The options are endless with a sensory bin filled with dry materials. Why dry materials you ask? For some children, starting with dry materials is the way to go in order for them to feel comfortable exploring with their tactile (touch) system. Dry materials also provide amazing auditory and visual stimulation when paired with the right materials.
- Consider your child's age and safety. Are they still mouthing items?
- Think about what your child is likely to do with the bin and adjust size and amount of materials accordingly (Are they likely to dump it out of the bin? Start with just a little so you don't get frustrated with the process. Are they looking to climb into the bin? Find a big box that allows this type of whole body exploration!).
- Where are you planning to play with the bin? If it's on a hard surface, consider bouncing and rolling factors with materials. On a carpet or rug? Your options might be different.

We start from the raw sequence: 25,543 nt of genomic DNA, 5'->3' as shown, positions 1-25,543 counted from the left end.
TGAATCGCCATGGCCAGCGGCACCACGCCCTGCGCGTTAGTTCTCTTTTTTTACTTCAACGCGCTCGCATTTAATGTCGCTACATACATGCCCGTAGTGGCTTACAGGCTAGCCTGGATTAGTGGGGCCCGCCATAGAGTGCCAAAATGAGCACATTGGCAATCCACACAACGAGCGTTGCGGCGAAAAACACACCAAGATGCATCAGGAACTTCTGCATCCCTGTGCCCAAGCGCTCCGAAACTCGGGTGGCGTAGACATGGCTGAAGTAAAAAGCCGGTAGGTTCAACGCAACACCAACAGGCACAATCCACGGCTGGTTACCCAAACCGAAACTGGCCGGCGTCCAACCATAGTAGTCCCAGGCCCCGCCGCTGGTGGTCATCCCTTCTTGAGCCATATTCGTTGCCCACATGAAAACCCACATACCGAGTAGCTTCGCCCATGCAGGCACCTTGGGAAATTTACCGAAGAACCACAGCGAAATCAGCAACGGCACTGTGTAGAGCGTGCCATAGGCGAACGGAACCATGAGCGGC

General "Formula" for success:
- Select your dry material.
- Add a few items that allow for scooping, pouring, collecting (e.g., spoons, scoops, bowls, jars); your kitchen is a great place to start! Select different materials such as metal, plastic, wood to explore the auditory component of sensory bin play.
- Pair some figurines, blocks, or other small manipulatives that might expand the play; try your play space to pick out a few items
- Have a tray available for moving materials out of the sensory bin
- Don't add too much! Less is often more here.
A Few Dry Bin Suggestions:
- dry lentils
- dry beans
- popcorn kernels
- rice (you can easily make colorful rice by placing rice in a container and adding food coloring and vinegar, mixing it up, laying it out to dry on a tray)
- dry pasta in all different shapes (you can color pasta just like noted with rice above)
- tapioca pearls
Want to add another sensory component? Put dry lavender or another dried flower/herb into your bin!